doOpen() creates a new websocket, running at localhost port 8081, and sends a hello message to the server when the socket is opened. Pretty simple API. The variable socket gets initialized, and sendData() is called every time the client needs to receive data. Websockets are bidirectional, of course, so unlike regular HTTP connections, they can receive server initiated data, which needed other methods like Comet earlier (or usage of polling). We’ll look at how to recieve server data next.


[code lang="js"]
ta.change (function (event) {
sendData();
});
$('#buStory').click (function () {
alert ("click event");
socket.send (ta.val());
return false;
});
socket.onmessage = function(event) {
//alert ("got message" + event.data);
ta.val(event.data);
};

</script>
</body>
</html>
[/code]

sendData gets called when a click even or a change event occurs. If you are not familiar with jQuery, just know that you can register for events and react to them, which is what ta.change() and $(‘#buStory’).click() do.
Finally, socket.onmessage is what gets executed when the server sends a message to the client. We just update the text area with the message pushed by the server.

This is the way the code works: Any client connected to the server will send a message to the server when a change event or a submit takes place. The Server will turn around and echo the change to all connected clients. So to try this out, have multiple windows open connected to the server.

Save the code in a file, client.html. You will be opening localhost:8081/client.html to try this out.

The Server Code
Download node.js and a nice library to make websocket usage more convenient, https://github.com/miksago/node-websocket-server

Once you have installed it, type up the following code

get some libraries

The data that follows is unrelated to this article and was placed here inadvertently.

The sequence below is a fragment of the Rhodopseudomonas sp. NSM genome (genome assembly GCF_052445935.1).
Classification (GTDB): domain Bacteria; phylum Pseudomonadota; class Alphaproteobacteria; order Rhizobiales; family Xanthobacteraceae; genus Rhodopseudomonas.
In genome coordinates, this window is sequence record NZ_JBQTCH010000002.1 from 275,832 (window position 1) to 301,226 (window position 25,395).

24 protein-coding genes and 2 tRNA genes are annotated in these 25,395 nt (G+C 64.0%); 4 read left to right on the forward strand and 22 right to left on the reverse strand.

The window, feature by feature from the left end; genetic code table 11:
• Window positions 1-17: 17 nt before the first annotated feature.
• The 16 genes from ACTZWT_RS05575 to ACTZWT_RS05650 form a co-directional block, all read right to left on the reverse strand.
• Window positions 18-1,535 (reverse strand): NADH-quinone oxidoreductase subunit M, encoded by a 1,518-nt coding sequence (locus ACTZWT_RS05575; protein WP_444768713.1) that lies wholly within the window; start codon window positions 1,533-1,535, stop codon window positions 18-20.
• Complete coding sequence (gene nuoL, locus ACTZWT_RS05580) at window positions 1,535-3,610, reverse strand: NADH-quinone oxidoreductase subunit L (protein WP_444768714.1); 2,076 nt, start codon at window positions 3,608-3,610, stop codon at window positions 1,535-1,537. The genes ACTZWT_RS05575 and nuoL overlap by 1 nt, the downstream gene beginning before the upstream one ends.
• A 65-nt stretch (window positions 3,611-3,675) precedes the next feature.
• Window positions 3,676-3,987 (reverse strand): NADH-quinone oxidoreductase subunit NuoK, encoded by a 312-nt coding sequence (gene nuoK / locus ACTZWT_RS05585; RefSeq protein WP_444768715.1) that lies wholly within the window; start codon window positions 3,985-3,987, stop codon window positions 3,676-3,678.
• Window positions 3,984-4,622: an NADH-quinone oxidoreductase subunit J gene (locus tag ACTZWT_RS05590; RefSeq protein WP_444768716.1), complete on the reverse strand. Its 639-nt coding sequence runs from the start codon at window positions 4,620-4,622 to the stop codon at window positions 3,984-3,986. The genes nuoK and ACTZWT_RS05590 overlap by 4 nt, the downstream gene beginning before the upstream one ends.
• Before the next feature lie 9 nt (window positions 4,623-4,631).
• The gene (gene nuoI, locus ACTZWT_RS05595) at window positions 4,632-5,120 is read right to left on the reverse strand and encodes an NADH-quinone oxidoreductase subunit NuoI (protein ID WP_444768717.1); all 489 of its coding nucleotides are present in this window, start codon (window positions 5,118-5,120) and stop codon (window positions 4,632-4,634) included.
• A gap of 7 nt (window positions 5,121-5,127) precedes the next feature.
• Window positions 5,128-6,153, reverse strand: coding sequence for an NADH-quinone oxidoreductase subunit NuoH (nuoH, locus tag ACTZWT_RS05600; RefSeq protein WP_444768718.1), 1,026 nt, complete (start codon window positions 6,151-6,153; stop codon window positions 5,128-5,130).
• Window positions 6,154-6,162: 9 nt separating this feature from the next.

[code lang="js"]
var sys = require("sys"),
path = require("path"),
http = require ("http"),
url = require ("url"),
fs = require("fs"),
debug = require("util"),
events = require("events");
// Library https://github.com/miksago/node-websocket-server
var websocket = require('../lib/ws/server');
<!--formatted-->
[/code]

Create the webserver

[code lang="js"]
/ create web socket server
var server = websocket.createServer();
// listen on port 8081
server.listen(8081);
[/code]

Next, we need a way to have the server return HTML files. This part of the code is taken from the excellent tutorial at tutsplus


[code lang="js"]
function load_static_file(uri, response) {
var filename = path.join(process.cwd(), uri);

path.exists(filename, function(exists) {
if(!exists) {
response.sendHeader(404, {"Content-Type": "text/plain"});
response.write(filename + "404 Not Found\n");
response.close();
return;
}

fs.readFile(filename, "binary", function(err, file) {
if(err) {
response.sendHeader(500, {"Content-Type": "text/plain"});
response.write(err + "\n");
response.close();
return;
}

response.sendHeader(200);
response.write(file, "binary");
response.close();
});
});
}
[/code]

Now, if our node.js server receives a regular HTTP call, we know it is looking for the client file , so we just return it


[code lang="js"]
server.addListener("request", function(req, res) {
var uri = url.parse(req.url).pathname;
load_static_file(uri,res);
});
[/code]

So when the client connects with http://localhost:8081/client.html, the server will just return the HTML.

However, if the connection is a websocket one, here’s the code that gets invoked


[code lang="js"]
server.addListener("connection", function(conn) {
debug.print (" Yo, welcome!");
// when client writes something
conn.addListener("message", function(message) {
debug.print ("yo, got message " + message + "\n");
// iterate thorough all connected clients, and push this message
server.manager.forEach(function(connected_client) {
debug.print ("sending message to" + connected_client);
connected_client.write(JSON.stringify(conn.id + ": " + message));
});
});
});
[/code]

What is happening here? We add a listener, which hangs around waiting for connections. When there is a connection, we wait for a message to come. When a message is received, we iterate over all the connections, and write it to all connected clients. debug.print can be used to debug on the server side.

Thats how simple using websockets is, and combined with node.js, they can be pretty awesome.